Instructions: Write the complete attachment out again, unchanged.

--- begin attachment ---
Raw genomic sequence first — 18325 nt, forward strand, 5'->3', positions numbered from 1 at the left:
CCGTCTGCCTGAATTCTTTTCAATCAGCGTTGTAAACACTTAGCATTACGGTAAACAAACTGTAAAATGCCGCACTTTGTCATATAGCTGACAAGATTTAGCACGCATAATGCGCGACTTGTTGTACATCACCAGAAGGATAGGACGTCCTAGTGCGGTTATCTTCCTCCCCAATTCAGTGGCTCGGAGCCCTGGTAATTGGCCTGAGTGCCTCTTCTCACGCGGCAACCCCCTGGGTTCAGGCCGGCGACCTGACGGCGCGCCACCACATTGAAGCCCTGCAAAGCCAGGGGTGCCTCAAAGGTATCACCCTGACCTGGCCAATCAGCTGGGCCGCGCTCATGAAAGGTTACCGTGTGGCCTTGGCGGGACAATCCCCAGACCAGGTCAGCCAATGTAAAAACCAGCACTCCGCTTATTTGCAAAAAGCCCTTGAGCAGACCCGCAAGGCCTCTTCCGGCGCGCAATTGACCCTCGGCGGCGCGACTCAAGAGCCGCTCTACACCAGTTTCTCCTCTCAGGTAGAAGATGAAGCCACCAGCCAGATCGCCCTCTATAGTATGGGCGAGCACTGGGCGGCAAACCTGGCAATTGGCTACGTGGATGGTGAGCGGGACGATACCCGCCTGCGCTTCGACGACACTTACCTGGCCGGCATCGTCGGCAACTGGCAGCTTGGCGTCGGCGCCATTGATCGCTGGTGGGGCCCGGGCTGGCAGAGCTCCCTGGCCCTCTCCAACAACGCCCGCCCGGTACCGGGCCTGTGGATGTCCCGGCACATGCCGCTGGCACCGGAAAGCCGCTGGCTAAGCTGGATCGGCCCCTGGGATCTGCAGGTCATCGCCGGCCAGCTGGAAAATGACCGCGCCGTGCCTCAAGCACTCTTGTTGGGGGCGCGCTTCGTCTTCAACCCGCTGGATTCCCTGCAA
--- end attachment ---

Raw genomic sequence first — 18325 nt, forward strand, 5'->3', positions numbered from 1 at the left:
CCGTCTGCCTGAATTCTTTTCAATCAGCGTTGTAAACACTTAGCATTACGGTAAACAAACTGTAAAATGCCGCACTTTGTCATATAGCTGACAAGATTTAGCACGCATAATGCGCGACTTGTTGTACATCACCAGAAGGATAGGACGTCCTAGTGCGGTTATCTTCCTCCCCAATTCAGTGGCTCGGAGCCCTGGTAATTGGCCTGAGTGCCTCTTCTCACGCGGCAACCCCCTGGGTTCAGGCCGGCGACCTGACGGCGCGCCACCACATTGAAGCCCTGCAAAGCCAGGGGTGCCTCAAAGGTATCACCCTGACCTGGCCAATCAGCTGGGCCGCGCTCATGAAAGGTTACCGTGTGGCCTTGGCGGGACAATCCCCAGACCAGGTCAGCCAATGTAAAAACCAGCACTCCGCTTATTTGCAAAAAGCCCTTGAGCAGACCCGCAAGGCCTCTTCCGGCGCGCAATTGACCCTCGGCGGCGCGACTCAAGAGCCGCTCTACACCAGTTTCTCCTCTCAGGTAGAAGATGAAGCCACCAGCCAGATCGCCCTCTATAGTATGGGCGAGCACTGGGCGGCAAACCTGGCAATTGGCTACGTGGATGGTGAGCGGGACGATACCCGCCTGCGCTTCGACGACACTTACCTGGCCGGCATCGTCGGCAACTGGCAGCTTGGCGTCGGCGCCATTGATCGCTGGTGGGGCCCGGGCTGGCAGAGCTCCCTGGCCCTCTCCAACAACGCCCGCCCGGTACCGGGCCTGTGGATGTCCCGGCACATGCCGCTGGCACCGGAAAGCCGCTGGCTAAGCTGGATCGGCCCCTGGGATCTGCAGGTCATCGCCGGCCAGCTGGAAAATGACCGCGCCGTGCCTCAAGCACTCTTGTTGGGGGCGCGCTTCGTCTTCAACCCGCTGGATTCCCTGCAA